11 Interesting Facts About Wolverines

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11 Interesting Facts About Wolverines

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Most people know of the wolverine as a superhero created by Marvel™, with fast healing powers, razor-sharp, indestructible retractable claws, and acute senses. The real-life wolverine is a member of the Mustelidae family, which also includes weasels, badgers, ferrets, otters, minks and martens. It has a stocky build with short legs, a rounded head and a bushy tail. It also has small eyes and ears. Because of its appearance, the wolverine is often mistaken for other animals like the American badger, the hoary marmot, a bear cub or even a red fox. Each wolverine has a unique appearance, however, and can be identified by the color patterns on its face, neck and chest.

The wolverine has poor eyesight — thanks to its small eyes. This is not a problem though, because the wolverine is a nocturnal animal, and because it has excellent senses of smell and hearing that it uses to find food.

Here are eleven fascinating facts about the wolverine:


1. The Wolverine Is the Largest Land-Dwelling Mustelid.

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It can grow up to 42 inches (107 centimeters) long, though 32 to 34 inches (81 to 86 centimeters) is the more common length. It can also weigh up to 70 pounds (32 kilograms), with males being almost twice as heavy as females. Of all the mustelids, only the sea otter and the giant otter are larger.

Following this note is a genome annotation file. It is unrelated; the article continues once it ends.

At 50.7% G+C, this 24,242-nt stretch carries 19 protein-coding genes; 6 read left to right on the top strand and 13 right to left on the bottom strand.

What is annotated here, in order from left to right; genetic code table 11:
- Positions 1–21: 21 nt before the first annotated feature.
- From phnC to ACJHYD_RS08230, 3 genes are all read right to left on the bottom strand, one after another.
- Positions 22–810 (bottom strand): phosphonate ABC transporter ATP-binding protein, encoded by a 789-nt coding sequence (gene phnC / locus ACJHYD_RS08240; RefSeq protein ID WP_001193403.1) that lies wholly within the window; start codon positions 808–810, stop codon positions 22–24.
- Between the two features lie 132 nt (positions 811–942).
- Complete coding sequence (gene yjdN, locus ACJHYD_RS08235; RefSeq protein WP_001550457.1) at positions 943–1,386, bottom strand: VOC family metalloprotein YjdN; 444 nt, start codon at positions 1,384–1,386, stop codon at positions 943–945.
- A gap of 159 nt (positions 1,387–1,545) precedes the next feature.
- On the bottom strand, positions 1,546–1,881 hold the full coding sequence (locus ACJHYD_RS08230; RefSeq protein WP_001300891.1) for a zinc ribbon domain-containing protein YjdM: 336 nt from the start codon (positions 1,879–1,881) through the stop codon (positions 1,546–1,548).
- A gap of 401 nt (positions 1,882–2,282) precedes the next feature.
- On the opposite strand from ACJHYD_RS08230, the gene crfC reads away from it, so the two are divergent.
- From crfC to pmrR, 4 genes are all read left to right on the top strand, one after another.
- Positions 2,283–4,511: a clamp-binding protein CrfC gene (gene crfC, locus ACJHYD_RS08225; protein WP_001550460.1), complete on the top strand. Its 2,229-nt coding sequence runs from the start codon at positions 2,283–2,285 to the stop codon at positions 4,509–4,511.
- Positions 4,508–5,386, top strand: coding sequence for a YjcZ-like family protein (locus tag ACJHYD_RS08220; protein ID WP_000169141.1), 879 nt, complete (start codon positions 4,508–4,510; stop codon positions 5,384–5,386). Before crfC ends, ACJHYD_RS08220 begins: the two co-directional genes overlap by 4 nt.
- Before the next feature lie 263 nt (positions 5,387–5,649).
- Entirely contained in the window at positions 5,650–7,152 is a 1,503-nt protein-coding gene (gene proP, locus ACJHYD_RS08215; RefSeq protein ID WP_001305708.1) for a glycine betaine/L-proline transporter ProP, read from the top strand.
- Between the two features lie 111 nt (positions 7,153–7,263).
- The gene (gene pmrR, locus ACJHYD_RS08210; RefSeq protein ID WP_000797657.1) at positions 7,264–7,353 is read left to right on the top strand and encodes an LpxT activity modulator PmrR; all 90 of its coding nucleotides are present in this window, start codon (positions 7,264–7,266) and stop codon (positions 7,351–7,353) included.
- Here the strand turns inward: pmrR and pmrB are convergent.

It is still fairly small, though, compared to other animals. What makes the wolverine notorious is that it doesn’t consider its own size when going up against animals much larger than itself, like bears, wolves, reindeer and moose. This ferocity is precisely the inspiration for the fictional Wolverine, who is short in stature — only 5’3” (1.6 meters) — and yet fearless when going up against enemies.




2. Are Wolverines Endangered? No One’s Sure.

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The current wolverine population remains unknown. Why? First, wolverines have a large home range, with that of males spanning more than 240 square miles (622 square kilometers) — that’s larger than the whole city of Chicago! Second, wolverines are secretive and difficult to observe. However, estimates put the population at 15,000 to as many as 30,000. The population is particularly large in Canada and Russia.

Because of this, the wolverine is listed as a species of Least Concern by the International Union for Conservation of Nature (IUCN). However, the worldwide population is decreasing, in general, and the IUCN’s European Mammal Assessment lists the European wolverine as Vulnerable.

In the US, the wolverine is classified by the USDA Forest Service and the Bureau of Land Management as a Sensitive Species. Also, the US Fish and Wildlife Service has recently proposed that the wolverine be considered an endangered species and protected as such.

Currently, the most serious threat to the wolverine population is loss of habitat since wolverines require large home ranges and also because females burrow in the snow. As the number of places covered in snow decreases with global warming, so less wolverines are born.


3. Wolverines Are Experts at Living in the Arctic.